# Dividing Bads is Harder than Dividing Goods: On the Complexity of Fair and Efficient Division of Chores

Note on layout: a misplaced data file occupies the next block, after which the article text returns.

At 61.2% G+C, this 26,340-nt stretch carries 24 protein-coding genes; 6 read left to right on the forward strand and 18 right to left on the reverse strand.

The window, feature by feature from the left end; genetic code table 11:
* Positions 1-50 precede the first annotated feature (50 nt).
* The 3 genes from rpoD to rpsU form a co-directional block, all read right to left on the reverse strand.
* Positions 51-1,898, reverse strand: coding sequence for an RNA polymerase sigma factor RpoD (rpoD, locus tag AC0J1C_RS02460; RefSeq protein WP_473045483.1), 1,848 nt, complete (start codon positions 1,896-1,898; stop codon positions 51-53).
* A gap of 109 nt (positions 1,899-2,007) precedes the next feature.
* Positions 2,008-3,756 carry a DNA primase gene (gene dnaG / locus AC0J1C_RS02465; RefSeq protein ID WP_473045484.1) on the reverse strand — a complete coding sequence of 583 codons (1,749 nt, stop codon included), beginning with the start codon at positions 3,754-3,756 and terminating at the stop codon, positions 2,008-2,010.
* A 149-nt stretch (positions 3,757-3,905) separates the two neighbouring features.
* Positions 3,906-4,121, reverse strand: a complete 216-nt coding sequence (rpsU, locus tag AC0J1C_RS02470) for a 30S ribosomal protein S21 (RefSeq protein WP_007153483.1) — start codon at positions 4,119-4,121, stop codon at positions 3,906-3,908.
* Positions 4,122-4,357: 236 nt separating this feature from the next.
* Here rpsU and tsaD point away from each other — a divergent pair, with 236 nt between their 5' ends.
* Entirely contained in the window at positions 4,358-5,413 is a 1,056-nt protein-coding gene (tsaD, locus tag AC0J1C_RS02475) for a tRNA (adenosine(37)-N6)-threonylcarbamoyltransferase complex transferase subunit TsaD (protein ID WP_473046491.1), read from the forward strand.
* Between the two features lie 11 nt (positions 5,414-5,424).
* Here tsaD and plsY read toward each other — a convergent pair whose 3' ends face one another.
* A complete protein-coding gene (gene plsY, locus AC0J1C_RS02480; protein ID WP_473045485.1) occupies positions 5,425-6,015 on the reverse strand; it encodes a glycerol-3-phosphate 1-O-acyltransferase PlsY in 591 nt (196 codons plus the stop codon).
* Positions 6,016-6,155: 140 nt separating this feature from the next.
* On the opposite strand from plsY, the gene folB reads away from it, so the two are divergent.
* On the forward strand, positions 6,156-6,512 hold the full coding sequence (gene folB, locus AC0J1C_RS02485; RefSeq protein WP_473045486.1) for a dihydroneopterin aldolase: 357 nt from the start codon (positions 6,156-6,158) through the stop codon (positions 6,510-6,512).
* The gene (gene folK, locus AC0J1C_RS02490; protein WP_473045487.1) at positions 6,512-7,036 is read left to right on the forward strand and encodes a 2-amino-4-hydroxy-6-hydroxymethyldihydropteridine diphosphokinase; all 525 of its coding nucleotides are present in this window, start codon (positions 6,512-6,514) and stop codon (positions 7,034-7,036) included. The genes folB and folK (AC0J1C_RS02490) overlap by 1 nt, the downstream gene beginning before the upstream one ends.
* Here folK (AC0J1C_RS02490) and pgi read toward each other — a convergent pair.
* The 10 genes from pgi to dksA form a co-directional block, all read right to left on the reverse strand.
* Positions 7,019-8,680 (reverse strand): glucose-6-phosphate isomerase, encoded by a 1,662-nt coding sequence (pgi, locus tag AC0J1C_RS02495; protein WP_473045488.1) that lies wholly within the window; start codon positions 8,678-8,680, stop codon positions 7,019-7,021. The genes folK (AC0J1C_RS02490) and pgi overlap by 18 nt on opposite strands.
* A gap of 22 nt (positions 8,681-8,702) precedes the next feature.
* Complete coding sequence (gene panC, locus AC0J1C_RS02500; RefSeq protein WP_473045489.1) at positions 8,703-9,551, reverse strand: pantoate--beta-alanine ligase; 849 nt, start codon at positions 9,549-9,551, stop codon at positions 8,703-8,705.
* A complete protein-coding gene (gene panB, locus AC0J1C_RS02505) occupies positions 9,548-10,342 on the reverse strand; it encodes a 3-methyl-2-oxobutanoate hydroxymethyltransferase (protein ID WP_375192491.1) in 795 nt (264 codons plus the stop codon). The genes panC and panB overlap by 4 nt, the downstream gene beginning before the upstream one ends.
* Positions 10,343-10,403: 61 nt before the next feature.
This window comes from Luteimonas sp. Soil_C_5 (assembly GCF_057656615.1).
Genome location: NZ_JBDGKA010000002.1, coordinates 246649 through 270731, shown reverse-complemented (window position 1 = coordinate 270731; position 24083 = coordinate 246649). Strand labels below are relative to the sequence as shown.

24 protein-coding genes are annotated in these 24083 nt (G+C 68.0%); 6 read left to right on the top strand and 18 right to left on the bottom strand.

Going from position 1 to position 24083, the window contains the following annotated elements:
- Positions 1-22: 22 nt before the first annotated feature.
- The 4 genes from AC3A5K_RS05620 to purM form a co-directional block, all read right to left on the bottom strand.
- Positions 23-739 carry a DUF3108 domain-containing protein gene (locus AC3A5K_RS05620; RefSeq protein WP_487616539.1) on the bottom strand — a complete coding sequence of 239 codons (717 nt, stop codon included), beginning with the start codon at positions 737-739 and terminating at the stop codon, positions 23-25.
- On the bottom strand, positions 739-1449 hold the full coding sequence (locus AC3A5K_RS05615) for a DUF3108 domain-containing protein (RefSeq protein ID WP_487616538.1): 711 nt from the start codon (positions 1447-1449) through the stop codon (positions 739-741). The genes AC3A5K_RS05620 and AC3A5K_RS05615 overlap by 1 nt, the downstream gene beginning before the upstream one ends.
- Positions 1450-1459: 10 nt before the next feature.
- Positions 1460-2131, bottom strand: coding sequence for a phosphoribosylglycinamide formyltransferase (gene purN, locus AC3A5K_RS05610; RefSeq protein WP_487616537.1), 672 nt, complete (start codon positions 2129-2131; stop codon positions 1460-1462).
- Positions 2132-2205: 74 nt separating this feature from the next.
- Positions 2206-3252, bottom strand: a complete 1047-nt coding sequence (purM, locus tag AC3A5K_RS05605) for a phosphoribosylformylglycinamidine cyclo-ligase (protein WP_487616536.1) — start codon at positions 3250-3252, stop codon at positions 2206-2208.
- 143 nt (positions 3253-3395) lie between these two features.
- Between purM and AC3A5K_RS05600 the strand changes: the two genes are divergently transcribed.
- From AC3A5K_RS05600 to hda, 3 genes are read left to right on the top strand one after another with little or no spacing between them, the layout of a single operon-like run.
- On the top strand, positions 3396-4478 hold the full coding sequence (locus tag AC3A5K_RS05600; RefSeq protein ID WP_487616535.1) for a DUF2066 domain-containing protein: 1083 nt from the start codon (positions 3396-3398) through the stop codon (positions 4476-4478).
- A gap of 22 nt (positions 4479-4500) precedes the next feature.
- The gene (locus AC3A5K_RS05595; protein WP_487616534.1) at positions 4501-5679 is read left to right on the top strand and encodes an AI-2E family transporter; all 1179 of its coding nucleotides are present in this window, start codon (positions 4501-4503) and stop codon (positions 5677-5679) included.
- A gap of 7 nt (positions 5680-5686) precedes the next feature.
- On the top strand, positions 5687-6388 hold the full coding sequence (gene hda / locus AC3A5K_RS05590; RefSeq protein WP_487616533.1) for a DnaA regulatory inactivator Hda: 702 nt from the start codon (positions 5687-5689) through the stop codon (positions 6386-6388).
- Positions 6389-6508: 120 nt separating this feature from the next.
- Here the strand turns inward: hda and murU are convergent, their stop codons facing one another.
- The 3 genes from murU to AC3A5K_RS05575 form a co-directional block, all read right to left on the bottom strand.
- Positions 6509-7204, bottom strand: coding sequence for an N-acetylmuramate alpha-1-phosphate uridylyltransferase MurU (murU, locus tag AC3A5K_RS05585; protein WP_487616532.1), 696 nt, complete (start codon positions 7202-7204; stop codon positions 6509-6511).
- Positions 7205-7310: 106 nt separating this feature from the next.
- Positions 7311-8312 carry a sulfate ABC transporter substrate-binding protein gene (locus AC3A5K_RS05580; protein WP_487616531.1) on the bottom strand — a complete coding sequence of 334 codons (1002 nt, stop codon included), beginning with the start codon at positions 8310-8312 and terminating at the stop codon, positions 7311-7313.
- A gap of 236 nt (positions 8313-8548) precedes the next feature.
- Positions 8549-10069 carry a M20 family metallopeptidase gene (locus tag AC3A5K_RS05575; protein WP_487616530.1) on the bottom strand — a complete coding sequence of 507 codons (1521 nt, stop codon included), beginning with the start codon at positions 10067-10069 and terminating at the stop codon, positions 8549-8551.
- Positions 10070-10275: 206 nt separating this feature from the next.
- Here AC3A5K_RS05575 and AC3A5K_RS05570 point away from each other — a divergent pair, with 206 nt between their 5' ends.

We study the chore division problem where a set of agents needs to divide a set of chores (bads) among themselves fairly and efficiently. We assume that agents have linear disutility (cost) functions. Like for the case of goods, competitive division is known to be arguably the best mechanism for the bads as well. However, unlike goods, there are multiple competitive divisions with very different disutility value profiles in bads. Although all competitive divisions satisfy the standard notions of fairness and efficiency, some divisions are significantly fairer and efficient than the others. This raises two important natural questions: Does there exist a competitive division in which no agent is assigned a chore that she hugely dislikes? Are there simple sufficient conditions for the existence and polynomial-time algorithms assuming them? We investigate both these questions in this paper. We show that the first problem is strongly NP-hard. Further, we derive a simple sufficient condition for the existence, and we show that finding a competitive division is PPAD-hard assuming the condition. These results are in sharp contrast to the case of goods where both problems are strongly polynomial-time solvable. To the best of our knowledge, these are the first hardness results for the chore division problem, and, in fact, for any economic model under linear preferences.

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